According to the Pentecostal sermon of Peter, it belongs to the continuing rule of the Holy Spirit that such earthquake centres and volcanoes are activated again and again in order to break up the smooth surface of civilized, established mankind.
Peter stated Joel’s prophesy:
“I will pour out my spirit upon all flesh: and your sons and your daughters will prophesy, and your men will see visions, and your old men will dream dreams. And on my servants, both men and women, I will pour out in those days of my Spirt, and they will prophesy. And I will show wonders in the heavens above, and signs on the earth below.”
In the 20th century, a topical interpretation of such a prophesy must inevitably include a phenomenon like Jung: for a long time no-one like Jung had appeared, advocating in the name of the spirit, the deeply moving experiential powers of the soul – without betraying it to out lower natures.
At long last, experiences of the psyche, from visions and dreams to the perception of wonders in heaven and signs in the earth, have once again become legitimate and need no longer – not even in the church – go bashfully into hiding.
The departed found clues for their decipherment.
To us, and to Christians in particular – which is by no means self-evident – Jung has restored the courage to own a soul, a soul with its unfathomable abysms, its depths and its heights, which is what the Biblical expression “image of God” means.
Once before, a prophet in the full sense of the word was also called back to the eternal world, and that in the appropriate manner: on the fiery chariot of the spirit.
This was Elijah.
Elijah had founded a school, and his closest disciple was allowed to witness his departure in the blaze of the spiritual fire.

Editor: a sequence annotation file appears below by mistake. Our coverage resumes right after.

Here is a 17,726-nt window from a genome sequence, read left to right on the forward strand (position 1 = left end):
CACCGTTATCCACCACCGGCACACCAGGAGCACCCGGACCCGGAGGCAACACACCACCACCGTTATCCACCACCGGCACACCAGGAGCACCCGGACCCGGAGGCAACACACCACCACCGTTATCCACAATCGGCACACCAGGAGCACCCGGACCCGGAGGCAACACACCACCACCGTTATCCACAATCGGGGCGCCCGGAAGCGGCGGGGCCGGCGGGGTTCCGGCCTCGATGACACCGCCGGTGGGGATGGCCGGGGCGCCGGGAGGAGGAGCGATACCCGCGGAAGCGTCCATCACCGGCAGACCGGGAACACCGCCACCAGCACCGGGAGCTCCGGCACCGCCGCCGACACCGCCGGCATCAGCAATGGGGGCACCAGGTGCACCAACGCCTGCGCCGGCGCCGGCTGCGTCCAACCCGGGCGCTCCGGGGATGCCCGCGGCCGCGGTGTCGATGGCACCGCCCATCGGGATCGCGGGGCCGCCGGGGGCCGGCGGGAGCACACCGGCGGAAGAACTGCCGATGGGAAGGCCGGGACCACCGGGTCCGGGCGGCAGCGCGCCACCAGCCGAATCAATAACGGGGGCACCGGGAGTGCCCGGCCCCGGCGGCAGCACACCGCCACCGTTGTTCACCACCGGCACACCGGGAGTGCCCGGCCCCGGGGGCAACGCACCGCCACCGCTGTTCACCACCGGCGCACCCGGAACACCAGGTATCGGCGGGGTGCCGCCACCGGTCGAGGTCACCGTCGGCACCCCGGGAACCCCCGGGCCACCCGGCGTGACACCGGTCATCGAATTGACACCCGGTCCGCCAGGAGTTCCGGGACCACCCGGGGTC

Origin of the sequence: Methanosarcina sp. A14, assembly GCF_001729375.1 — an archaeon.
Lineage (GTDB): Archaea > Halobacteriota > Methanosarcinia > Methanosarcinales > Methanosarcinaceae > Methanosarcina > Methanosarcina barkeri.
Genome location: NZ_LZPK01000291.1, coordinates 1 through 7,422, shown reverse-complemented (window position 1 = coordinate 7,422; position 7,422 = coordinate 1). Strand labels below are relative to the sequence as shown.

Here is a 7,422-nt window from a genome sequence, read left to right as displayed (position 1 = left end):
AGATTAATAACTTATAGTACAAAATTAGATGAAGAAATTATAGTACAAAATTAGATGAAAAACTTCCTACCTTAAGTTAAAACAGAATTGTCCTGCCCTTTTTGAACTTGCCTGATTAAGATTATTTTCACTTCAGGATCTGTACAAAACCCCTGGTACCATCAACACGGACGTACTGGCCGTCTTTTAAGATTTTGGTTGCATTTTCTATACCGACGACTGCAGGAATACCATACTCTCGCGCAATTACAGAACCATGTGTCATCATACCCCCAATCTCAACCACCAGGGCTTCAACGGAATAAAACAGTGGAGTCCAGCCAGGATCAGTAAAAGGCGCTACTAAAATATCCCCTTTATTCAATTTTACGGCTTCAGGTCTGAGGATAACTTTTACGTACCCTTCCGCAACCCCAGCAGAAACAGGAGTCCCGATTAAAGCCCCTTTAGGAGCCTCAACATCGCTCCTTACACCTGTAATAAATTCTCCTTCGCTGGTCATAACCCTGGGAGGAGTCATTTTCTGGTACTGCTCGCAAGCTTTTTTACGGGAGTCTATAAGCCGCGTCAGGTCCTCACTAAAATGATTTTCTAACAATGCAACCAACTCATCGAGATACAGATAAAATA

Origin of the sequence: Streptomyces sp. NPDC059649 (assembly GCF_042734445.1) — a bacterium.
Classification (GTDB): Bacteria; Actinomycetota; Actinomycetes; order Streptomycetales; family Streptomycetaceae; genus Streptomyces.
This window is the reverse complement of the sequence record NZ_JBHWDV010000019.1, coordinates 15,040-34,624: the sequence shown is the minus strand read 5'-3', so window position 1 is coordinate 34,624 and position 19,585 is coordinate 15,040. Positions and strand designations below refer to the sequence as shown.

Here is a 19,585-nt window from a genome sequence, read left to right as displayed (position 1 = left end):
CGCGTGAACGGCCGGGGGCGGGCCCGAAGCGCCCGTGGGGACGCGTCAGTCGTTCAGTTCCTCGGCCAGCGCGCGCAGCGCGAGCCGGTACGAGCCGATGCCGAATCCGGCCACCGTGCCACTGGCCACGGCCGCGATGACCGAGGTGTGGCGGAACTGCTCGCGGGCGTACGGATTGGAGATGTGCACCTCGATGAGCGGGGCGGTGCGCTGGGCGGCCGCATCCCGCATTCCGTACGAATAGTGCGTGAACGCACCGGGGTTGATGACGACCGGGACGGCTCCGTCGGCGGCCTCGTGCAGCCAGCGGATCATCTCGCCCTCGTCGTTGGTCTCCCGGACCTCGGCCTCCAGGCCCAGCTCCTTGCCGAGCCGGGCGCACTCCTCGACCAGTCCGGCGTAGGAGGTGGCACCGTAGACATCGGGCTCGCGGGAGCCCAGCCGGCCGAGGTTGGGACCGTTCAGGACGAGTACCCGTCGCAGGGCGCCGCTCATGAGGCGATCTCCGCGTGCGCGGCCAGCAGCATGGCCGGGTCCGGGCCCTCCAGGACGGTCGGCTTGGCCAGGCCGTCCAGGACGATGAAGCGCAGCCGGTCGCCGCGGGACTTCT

When he saw his master carried upwards he called after him: “My father, my father, the chariot of Israel and its horsemen ..….”
He realized that a great power had sped away with Elijah.
He suffered bereavement because this giant was no longer with him.
Now a patriarch of the science of mind has left us, a father and champion of the psyche and of its right to exist, a defender and guardian of true inwardness; one of the great wise men who knew how to decipher the mirror-writing of the soul, who listened to the primitive language of living creatures; who built a bulwark around the soul, and with vigorous steeds struck out victoriously against the siege and starvation which it had endured far too long from the rationalists’ mighty and seemingly invincible armour: – a champion of man’s healing.
And this gigantic work could not be, nor wanted to be, more than in part.
Precisely for this reason it bears the seal and blessing of all genuine spiritual work, submitting reverently to the fragmentary nature that is imposed by God, even on our highest creative effort.
“Now we see through a glass, darkly; then, we shall see face to face. Now we know in part – but that which is perfect shall come.”
The fortunes, too, of the departed show traits often found among prophets.
“‘Nullus propheta in sua patria” – a prophet is honoured – except in his own hometown and country.
Even this inveterate rule Jung could hardly escape.
It seems as though the distance of foreign countries, nay of continents, was needed in order to gain a true measure of the spiritual phenomenon: Jung.
But a prophet, too, somewhere needs a chair, a table and a lamp to work in order to devote himself undisturbed to his work, a place where he can rest his head.
On the shores of Lake of Zurich, close to its waters, its winds, and its secret wilderness, he found a congenial home.
By nature, prophets are wanderers.
With them, stabilitas loci is rather an exception.
Kusnacht is proud to know C G Jung as one of its citizens and honorary citizens, indeed more than proud: it is grateful; for it was he who chose Kusnacht; Kusnacht did not choose him.